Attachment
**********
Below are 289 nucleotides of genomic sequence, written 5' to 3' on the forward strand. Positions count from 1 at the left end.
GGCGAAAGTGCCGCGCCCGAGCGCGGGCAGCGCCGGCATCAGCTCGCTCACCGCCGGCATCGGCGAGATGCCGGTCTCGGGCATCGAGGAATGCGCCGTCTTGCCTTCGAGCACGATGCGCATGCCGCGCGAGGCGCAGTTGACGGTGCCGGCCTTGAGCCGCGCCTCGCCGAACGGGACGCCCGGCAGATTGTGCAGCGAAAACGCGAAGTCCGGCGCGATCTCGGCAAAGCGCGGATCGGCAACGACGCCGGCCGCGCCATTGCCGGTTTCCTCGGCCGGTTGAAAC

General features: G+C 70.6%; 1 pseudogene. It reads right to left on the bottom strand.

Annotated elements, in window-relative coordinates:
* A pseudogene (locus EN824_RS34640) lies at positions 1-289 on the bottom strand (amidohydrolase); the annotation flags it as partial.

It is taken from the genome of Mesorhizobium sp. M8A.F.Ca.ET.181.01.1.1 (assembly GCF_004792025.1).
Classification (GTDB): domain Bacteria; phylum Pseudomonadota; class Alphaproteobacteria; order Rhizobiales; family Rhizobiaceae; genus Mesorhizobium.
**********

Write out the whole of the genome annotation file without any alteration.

Below are 289 nucleotides of genomic sequence, written 5' to 3' on the forward strand. Positions count from 1 at the left end.
GGCGAAAGTGCCGCGCCCGAGCGCGGGCAGCGCCGGCATCAGCTCGCTCACCGCCGGCATCGGCGAGATGCCGGTCTCGGGCATCGAGGAATGCGCCGTCTTGCCTTCGAGCACGATGCGCATGCCGCGCGAGGCGCAGTTGACGGTGCCGGCCTTGAGCCGCGCCTCGCCGAACGGGACGCCCGGCAGATTGTGCAGCGAAAACGCGAAGTCCGGCGCGATCTCGGCAAAGCGCGGATCGGCAACGACGCCGGCCGCGCCATTGCCGGTTTCCTCGGCCGGTTGAAAC

General features: G+C 70.6%; 1 pseudogene. It reads right to left on the bottom strand.

Annotated elements, in window-relative coordinates:
* A pseudogene (locus EN824_RS34640) lies at positions 1-289 on the bottom strand (amidohydrolase); the annotation flags it as partial.

It is taken from the genome of Mesorhizobium sp. M8A.F.Ca.ET.181.01.1.1 (assembly GCF_004792025.1).
Classification (GTDB): domain Bacteria; phylum Pseudomonadota; class Alphaproteobacteria; order Rhizobiales; family Rhizobiaceae; genus Mesorhizobium.